Vehicle attacks a major challenge
Terror tactic easy to pull o≠, hard to stop
basel, switzerland» In the battlefields of Syria and Iraq, the Islamic State group became infamous for its spectacular variations on explosive vehicles. For attacks in the West, it has suggested a simpler method, encouraging followers to use regular vehicles to kill people on foot.
Experts say attacks in which cars or trucks are driven into popular pedestrian areas present a unique challenge for law enforcement officials as they are nearly impossible to predict and easy to pull off. They require no advanced training, no specialized materials. Almost anyone can own or rent a vehicle.
Some feel that these lowtech, lone wolf operations can have the same psychological impact as larger, more sensational attacks.
Four people were killed and dozens wounded Wednesday in London with this tactic — the worst attack on British soil since the transport network bombings on July 7, 2005.
Charlie Winter, a senior research fellow at the Londonbased International Centre for the Study of Radicalisation and Political Violence, says what makes such attacks so frightening is the relatively low barriers to entry. The method was embraced by alQaeda before being revitalized by the Islamic State.
“It makes for a very effective unsophisticated high impact, very frightening form of an operation,” he said. “You don’t need to know someone who can make you a bomb or buy you a gun in order to carry out an attack. It’s a very difficult thing to fight against. There is no quick fix.”
British authorities on Thursday identified Khalid Masood as the man who mowed down pedestrians with an SUV and stabbed a policeman to death outside Parliament. The British citizen wasn’t on a terrorism watch list, although he was once investigated for extremism. The Islamic State claimed responsibility for the attack, saying he was a “soldier” that answered its call to attack nations in the coalition fighting the Islamic State in Syria and Iraq.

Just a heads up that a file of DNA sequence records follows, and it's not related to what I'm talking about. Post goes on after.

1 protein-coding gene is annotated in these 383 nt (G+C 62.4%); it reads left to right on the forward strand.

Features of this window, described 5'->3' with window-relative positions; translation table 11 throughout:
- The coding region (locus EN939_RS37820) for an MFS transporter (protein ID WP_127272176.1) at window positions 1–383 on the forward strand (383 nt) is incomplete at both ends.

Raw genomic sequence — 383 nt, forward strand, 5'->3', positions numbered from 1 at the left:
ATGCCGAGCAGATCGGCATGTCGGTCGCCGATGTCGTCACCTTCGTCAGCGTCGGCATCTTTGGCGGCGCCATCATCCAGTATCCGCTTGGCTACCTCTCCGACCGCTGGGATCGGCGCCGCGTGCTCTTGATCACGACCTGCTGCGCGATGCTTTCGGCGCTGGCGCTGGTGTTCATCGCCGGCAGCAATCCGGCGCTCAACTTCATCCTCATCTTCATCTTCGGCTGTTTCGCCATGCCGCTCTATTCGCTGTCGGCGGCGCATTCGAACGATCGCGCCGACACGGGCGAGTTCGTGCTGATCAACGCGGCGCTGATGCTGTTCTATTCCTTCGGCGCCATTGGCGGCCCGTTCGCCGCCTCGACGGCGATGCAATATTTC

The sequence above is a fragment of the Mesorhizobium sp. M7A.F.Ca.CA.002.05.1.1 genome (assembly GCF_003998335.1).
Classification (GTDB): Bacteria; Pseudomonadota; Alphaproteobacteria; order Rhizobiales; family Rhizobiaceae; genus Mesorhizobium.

Rita Katz, director of the SITE Intelligence group, says it’s nearly impossible for law enforcement to stop Islamic State-inspired attacks, especially vehicularstyle ones like the one in London. Since 2014, this simple but effective attack has been promoted in Islamic State propaganda online.
“It’s not a style of attack that you can monitor by increasing security and intel on who has weapons or other attention-grabbing variables,” Katz said. “Every car suddenly turns into a possible weapon, so it’s really very difficult to stop.”
Vehicle attacks, like knife attacks, are aggressively promoted by the Islamic State and its online supporters. In its November issue of its online magazine Rumiyah, the Islamic State extolled the virtues of the car as a weapon and suggested the Macy’s Thanksgiving Day Parade in New York as a possible target.
“Vehicles are like knives, as they are extremely easy to acquire,” points out the online magazine issue. “But unlike knives, which if found in one’s possession can be a cause for suspicion, vehicles arouse absolutely no doubts due to their widespread use.”
Two weeks later, an Ohio State University student rammed his car into pedestrians on campus and then got out and started stabbing people with a butcher knife before being gunned down by a police officer. The Islamic State claimed the attack, which wounded 11.
The devastating potential of such violence was dramatically illustrated last summer in the French beach town of Nice when a cargo truck took to the crowds celebrating Bastille Day in an attack that left 86 people dead and hundreds wounded. A truck was also used in last year’s Christmas market attack in Berlin that killed 12 people, including the driver of the truck that was commandeered.
In the London attack Wednesday, the weapon of choice was an SUV. Katz sees the similarities of these attacks as evidence that Islamic State propaganda is taking hold and that more needs to be done to counter it. Experts say these attacks are gaining traction precisely because authorities have their defenses up.